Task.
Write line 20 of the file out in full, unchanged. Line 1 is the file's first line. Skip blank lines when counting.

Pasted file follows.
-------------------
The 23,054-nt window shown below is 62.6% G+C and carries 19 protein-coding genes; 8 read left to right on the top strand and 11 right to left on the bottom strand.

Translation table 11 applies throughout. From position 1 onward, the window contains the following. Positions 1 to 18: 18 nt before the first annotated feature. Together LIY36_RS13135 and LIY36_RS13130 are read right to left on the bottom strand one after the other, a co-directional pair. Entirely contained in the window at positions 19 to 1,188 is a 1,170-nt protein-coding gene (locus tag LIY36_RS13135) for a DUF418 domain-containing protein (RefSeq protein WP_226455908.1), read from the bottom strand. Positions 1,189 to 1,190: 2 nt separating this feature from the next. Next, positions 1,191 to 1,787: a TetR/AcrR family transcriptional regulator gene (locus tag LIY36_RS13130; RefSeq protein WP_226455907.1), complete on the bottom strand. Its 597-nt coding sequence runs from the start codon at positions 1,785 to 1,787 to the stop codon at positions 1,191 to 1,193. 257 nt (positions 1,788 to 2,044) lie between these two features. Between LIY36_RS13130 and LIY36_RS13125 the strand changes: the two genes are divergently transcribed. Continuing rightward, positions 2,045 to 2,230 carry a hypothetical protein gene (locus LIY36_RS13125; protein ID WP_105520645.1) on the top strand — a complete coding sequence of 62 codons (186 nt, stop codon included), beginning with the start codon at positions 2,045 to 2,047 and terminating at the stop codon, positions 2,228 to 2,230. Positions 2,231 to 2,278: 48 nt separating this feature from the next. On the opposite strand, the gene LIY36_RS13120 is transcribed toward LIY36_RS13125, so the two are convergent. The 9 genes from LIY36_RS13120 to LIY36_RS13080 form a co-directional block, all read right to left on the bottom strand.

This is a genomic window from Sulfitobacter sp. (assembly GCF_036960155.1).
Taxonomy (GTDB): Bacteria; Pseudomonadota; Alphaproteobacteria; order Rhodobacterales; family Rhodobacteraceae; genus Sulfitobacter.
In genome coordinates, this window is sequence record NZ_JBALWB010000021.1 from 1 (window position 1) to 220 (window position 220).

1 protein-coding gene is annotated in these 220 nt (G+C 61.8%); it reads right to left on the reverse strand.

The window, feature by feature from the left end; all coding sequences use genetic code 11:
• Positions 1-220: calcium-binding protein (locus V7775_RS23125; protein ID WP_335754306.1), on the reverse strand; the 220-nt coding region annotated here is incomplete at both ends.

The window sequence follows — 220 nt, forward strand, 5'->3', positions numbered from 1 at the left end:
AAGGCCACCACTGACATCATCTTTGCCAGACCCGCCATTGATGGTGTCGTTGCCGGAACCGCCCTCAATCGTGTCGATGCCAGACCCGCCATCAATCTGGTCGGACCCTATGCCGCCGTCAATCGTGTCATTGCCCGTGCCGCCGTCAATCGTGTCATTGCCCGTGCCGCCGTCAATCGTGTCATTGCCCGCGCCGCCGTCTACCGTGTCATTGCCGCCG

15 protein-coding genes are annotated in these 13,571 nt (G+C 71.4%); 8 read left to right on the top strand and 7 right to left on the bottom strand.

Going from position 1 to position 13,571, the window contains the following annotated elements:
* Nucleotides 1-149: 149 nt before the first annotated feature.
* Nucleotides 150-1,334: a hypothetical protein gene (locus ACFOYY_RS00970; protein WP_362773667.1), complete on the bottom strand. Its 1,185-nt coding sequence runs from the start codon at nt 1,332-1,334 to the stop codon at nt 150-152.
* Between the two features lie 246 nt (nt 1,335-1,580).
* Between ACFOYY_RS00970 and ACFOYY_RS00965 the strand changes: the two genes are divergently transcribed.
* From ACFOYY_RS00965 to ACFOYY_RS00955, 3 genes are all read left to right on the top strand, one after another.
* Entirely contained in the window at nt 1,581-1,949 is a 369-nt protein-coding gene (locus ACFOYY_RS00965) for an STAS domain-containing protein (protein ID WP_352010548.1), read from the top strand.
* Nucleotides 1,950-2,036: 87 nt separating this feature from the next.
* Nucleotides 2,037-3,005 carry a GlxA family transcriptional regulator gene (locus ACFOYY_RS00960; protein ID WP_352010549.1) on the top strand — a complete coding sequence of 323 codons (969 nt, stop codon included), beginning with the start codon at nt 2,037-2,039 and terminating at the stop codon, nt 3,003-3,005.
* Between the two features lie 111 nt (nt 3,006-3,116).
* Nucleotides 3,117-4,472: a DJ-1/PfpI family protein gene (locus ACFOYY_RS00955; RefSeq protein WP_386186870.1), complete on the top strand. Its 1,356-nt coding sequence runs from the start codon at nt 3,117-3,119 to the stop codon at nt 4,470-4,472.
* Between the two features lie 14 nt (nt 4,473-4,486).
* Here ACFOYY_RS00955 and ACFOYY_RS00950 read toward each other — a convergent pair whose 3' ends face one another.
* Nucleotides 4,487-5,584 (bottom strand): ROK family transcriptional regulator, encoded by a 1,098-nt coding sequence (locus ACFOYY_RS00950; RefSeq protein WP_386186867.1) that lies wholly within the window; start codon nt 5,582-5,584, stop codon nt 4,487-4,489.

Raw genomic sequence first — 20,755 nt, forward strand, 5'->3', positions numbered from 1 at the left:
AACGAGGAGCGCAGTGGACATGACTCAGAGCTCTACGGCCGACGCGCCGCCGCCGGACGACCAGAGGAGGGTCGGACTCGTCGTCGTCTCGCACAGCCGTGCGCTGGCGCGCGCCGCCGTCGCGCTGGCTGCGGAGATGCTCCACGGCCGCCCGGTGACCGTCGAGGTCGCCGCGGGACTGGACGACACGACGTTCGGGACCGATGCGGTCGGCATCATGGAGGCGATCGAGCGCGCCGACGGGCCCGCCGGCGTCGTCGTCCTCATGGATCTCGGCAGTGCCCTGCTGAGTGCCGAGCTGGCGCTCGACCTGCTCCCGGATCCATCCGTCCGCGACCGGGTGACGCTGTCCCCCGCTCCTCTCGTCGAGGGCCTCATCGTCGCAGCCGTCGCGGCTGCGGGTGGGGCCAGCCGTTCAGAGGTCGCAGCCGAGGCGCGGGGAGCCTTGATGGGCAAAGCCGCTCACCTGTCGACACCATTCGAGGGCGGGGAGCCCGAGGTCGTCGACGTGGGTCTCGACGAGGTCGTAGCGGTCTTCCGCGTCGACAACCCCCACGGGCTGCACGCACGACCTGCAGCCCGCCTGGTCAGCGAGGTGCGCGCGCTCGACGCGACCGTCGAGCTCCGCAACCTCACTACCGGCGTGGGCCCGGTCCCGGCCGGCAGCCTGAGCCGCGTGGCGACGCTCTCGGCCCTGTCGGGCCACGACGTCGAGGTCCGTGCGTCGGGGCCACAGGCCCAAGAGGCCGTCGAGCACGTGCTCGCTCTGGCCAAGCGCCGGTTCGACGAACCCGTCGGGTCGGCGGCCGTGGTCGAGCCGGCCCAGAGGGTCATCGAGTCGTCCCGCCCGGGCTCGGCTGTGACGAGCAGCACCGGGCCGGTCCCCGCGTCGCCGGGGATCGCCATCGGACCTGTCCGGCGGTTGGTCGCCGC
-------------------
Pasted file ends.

* Nucleotides 2,037-3,005 carry a GlxA family transcriptional regulator gene (locus ACFOYY_RS00960; protein ID WP_352010549.1) on the top strand — a complete coding sequence of 323 codons (969 nt, stop codon included), beginning with the start codon at nt 2,037-2,039 and terminating at the stop codon, nt 3,003-3,005.